“What took over a decade of toil to create, this court erased in an afternoon,” Madsen said. “the LLLT license did not spring fully formed from the head of Zeus. Rather, it is the work of thousands upon thousands of hours dedicated to rectifying a simple truth: that access to justice in this country is not equal.”
Theresa Pouley, head of the paralegal program at Edmonds College in Lynnwood, Washington, said the state Supreme Court’s decision came as a surprise. As recently as April, the LLLT board had been discussing options of expanding into other practice areas, including administrative law and eviction and debt assistance.
Edmonds is one of seven schools approved to teach the LLLT core curriculum. The school’s Paralegal Program Advisory Committee sent a letter to Stephens on June 19 asking the court to reconsider the deadline, which it called “arbitrary.”
The LLLT Board is also asking for a review of the decision, it recently told those working toward their certificates and other stakeholders.
Board Chairman Steve Crossland said he wasn’t giving up on the idea the court will change its mind. “We were just getting rolling,” he said of the program, which has about 270 students in the pipeline.
He admitted that the requirements were “stringent” but the premise of the program is to serve and protect the public, so there had to be adequate training. Nevertheless, the 3,000 hours “overshot the limit,” Crossland admitted, and 1,500 is a more reasonable requirement.
He said he believes the program is salvageable because “the public will demand it.” There’s an “ever-increasing, unmet need” for legal aid, Crossland said, and the decision by the court and state bar’s board of governors, which affects the future for millions, “can’t stand alone without scrutiny or revision.”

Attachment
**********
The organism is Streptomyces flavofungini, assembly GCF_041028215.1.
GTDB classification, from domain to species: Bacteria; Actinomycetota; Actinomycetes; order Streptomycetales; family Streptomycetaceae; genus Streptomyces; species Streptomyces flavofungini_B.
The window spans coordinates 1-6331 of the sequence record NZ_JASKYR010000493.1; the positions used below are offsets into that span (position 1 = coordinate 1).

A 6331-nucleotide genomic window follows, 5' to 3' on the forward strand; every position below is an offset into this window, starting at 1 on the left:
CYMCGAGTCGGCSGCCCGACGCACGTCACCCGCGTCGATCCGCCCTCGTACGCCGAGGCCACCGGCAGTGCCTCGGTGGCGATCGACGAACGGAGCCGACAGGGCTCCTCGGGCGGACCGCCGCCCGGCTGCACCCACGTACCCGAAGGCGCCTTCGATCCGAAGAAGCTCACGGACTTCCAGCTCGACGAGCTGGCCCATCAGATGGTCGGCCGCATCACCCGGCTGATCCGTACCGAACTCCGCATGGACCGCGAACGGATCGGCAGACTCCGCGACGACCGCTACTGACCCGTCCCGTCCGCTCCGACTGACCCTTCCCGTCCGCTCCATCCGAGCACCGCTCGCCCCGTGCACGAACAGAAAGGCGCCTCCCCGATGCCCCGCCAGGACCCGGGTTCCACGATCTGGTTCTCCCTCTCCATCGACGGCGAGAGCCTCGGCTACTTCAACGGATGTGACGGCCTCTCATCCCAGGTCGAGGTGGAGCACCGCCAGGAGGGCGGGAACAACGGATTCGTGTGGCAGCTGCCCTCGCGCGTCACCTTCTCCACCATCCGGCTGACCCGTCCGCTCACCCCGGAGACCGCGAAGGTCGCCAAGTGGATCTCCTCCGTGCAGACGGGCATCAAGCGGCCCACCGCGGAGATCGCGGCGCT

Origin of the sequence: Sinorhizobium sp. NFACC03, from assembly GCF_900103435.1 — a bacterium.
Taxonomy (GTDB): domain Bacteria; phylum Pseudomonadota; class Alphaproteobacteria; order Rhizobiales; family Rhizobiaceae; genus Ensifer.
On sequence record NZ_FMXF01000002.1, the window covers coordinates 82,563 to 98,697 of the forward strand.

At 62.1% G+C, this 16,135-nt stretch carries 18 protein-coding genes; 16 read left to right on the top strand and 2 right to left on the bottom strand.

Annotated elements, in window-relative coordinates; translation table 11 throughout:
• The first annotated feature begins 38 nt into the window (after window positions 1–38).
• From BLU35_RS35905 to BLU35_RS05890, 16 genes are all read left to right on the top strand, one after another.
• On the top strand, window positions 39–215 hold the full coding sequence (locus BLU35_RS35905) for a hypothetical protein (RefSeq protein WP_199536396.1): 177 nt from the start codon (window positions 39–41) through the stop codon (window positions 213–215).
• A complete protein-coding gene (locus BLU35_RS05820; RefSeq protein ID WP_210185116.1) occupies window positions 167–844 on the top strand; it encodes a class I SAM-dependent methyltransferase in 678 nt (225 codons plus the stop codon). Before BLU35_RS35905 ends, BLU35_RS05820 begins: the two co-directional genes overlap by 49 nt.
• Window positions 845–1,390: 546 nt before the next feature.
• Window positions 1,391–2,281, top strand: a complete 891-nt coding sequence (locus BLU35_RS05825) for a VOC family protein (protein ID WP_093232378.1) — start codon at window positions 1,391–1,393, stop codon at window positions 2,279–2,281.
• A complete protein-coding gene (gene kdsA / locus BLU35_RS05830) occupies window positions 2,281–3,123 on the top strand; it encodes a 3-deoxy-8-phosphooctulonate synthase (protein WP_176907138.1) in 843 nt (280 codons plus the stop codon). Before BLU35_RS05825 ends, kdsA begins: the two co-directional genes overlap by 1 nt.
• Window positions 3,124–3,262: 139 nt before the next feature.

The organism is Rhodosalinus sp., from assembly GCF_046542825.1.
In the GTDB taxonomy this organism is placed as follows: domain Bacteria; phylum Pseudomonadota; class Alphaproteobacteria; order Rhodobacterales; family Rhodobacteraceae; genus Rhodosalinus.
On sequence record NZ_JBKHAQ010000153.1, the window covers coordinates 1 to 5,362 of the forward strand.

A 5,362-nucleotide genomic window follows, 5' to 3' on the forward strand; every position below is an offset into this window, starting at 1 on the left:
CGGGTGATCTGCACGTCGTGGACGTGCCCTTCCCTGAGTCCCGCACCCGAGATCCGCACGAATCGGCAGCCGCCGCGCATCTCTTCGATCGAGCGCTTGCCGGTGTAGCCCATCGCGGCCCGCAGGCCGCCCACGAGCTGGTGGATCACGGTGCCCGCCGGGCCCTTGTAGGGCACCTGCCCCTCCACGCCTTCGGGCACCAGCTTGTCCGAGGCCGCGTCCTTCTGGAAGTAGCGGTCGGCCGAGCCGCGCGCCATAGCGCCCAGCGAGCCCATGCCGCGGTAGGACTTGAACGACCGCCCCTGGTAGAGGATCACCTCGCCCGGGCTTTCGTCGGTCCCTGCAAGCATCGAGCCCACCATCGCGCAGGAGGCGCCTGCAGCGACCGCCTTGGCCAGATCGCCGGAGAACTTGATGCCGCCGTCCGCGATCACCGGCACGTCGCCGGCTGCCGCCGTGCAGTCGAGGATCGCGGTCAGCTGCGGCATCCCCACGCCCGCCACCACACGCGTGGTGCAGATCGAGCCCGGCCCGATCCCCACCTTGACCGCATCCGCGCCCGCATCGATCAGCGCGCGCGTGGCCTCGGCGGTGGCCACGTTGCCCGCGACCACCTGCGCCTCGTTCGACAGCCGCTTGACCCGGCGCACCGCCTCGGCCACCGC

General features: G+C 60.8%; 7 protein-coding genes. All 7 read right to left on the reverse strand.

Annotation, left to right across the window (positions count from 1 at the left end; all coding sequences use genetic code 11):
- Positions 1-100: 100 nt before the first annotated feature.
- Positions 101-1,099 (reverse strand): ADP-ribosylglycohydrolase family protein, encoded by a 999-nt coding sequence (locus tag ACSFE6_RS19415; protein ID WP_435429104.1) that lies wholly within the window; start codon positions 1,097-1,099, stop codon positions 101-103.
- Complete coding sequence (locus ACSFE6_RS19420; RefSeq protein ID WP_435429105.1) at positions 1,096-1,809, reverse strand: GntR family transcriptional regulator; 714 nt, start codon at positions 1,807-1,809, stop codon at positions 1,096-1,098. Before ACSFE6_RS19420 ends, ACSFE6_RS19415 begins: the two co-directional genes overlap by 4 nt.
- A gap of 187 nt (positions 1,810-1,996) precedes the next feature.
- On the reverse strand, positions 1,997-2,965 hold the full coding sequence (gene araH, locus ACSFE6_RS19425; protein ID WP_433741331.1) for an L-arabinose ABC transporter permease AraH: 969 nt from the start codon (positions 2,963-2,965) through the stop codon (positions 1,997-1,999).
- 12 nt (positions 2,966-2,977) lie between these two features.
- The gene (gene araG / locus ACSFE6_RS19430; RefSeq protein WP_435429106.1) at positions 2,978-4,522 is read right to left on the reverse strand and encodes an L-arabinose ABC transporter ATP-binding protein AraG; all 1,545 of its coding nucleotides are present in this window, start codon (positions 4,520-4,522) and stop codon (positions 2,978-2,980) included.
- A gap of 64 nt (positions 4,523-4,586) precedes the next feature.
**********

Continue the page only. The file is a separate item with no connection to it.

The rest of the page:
The decision came without any request for comments or hearings that might have given the public a chance to weigh in, said Clay Wilson, a faculty member at Seattle University School of Law’s Access to Justice Institute.
Pouley called LLLTs “amazing” and “indispensable.” They speed up the divorce process “tenfold,” she said. And their help during the coronavirus pandemic has been invaluable. The need for protection orders for domestic violence has increased during this time and their help has been “off the charts,” she said.
LLLTs help clients with court documents, guide pro se clients during some hearings, and participate in mediation, arbitration, and settlement conferences, according to the Washington bar’s website.
Levine said she had plans to expand to Washington to work with LLLTs to help clients with their divorces at more affordable prices. Clients could use her company’s technology to handle the “easy” stuff, and have a technician guide them through divorce, she said. She’s now focused on launching elsewhere.
Jeff Hamilton, an attorney in Seattle who also has a free general legal advice clinic, said that the reasons attorneys gave for being opposed to his clinic are the same given by those against the LLLT program—that both are competition and stealing clients away from them.
“This idea is complete nonsense to anyone who has read the 2003 and 2015 Civil Legal Needs Studies conducted in Washington,” he said. The 2015 study found that more than 70% of low-income households experienced a serious civil legal problem each year but that 76% of those households faced their legal issues alone.
There aren’t enough attorneys to address this access to justice gap, Hamilton said.
Jason Solomon, executive director of the Stanford Center on the Legal Profession at Stanford Law School, is also calling on the state’s Supreme Court to reconsider its “unfortunate” decision. “Otherwise, it makes hollow their recent claim to care about systemic racial inequities in the justice system,” he said in an email.